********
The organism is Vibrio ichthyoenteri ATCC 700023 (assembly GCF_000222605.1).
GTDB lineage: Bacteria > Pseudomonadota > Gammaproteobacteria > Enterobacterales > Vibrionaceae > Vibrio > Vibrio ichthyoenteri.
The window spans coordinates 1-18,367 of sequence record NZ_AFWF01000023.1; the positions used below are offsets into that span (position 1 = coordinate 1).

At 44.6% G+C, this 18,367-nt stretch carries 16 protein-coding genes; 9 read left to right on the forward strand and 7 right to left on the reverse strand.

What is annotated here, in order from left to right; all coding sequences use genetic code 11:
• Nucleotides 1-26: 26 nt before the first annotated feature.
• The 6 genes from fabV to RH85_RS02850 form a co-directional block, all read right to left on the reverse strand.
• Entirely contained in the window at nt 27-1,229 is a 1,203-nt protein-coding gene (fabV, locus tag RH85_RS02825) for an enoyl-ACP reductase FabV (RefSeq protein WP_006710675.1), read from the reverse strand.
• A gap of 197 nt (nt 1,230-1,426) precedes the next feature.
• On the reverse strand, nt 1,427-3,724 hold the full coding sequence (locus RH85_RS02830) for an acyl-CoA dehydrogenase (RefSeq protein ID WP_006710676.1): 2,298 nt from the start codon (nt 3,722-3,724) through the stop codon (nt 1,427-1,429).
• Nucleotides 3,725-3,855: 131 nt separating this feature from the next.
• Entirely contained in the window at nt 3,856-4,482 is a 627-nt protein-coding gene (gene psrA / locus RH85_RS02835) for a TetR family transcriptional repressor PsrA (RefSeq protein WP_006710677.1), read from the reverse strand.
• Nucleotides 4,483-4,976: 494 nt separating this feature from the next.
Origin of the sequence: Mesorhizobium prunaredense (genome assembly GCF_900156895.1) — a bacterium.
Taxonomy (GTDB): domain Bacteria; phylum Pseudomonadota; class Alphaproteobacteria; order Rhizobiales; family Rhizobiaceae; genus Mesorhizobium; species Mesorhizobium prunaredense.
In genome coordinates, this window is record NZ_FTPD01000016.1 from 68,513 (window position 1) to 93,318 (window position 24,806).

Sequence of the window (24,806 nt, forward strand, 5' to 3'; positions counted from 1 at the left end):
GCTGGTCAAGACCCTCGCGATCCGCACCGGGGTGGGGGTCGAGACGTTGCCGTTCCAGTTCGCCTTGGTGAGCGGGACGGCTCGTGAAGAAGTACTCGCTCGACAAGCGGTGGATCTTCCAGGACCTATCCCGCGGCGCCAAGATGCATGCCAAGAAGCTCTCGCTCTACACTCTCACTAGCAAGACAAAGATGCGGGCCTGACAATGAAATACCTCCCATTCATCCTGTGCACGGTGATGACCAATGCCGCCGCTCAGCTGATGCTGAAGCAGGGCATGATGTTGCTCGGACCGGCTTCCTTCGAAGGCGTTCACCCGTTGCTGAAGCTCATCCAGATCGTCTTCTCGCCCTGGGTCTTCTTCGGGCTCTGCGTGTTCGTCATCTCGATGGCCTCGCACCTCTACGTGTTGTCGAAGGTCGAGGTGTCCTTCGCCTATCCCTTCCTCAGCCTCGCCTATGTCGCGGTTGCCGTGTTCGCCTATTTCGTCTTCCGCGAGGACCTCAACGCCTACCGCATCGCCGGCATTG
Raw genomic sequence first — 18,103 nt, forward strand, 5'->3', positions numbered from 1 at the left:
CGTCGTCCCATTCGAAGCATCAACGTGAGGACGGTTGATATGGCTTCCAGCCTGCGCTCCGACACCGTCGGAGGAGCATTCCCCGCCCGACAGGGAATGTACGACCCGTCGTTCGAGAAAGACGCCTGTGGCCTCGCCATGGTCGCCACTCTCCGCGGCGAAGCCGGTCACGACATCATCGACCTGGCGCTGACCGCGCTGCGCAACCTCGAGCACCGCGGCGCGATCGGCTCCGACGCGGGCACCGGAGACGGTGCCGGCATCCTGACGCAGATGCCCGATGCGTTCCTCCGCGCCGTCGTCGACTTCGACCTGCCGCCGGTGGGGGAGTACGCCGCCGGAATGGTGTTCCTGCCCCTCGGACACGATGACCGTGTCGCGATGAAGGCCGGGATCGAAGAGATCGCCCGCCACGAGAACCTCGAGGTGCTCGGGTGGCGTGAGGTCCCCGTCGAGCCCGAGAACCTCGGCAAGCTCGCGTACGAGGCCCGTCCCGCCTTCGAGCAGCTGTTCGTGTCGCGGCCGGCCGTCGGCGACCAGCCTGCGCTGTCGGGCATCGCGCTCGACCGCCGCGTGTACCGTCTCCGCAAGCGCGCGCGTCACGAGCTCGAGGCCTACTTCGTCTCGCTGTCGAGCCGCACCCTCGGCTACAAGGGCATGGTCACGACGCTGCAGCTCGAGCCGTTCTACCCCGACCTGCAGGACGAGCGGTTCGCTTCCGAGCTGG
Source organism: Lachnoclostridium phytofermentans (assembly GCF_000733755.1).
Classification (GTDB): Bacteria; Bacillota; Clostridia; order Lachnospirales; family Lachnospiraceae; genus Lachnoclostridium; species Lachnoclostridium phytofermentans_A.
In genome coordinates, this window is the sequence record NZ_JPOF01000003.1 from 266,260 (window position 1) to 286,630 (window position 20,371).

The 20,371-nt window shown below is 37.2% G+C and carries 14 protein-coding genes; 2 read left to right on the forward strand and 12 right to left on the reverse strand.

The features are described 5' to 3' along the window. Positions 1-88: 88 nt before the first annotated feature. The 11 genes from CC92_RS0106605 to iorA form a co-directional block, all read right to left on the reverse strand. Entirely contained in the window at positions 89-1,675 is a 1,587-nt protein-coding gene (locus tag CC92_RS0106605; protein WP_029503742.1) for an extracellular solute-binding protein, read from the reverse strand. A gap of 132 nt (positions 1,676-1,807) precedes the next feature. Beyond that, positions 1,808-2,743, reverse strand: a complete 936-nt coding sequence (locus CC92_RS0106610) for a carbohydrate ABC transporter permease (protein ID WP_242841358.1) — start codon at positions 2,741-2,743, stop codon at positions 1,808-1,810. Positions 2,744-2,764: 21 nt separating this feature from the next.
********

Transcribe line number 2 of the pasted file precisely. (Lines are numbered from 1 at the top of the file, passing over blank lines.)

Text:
GTDB lineage: Bacteria > Pseudomonadota > Gammaproteobacteria > Enterobacterales > Vibrionaceae > Vibrio > Vibrio ichthyoenteri.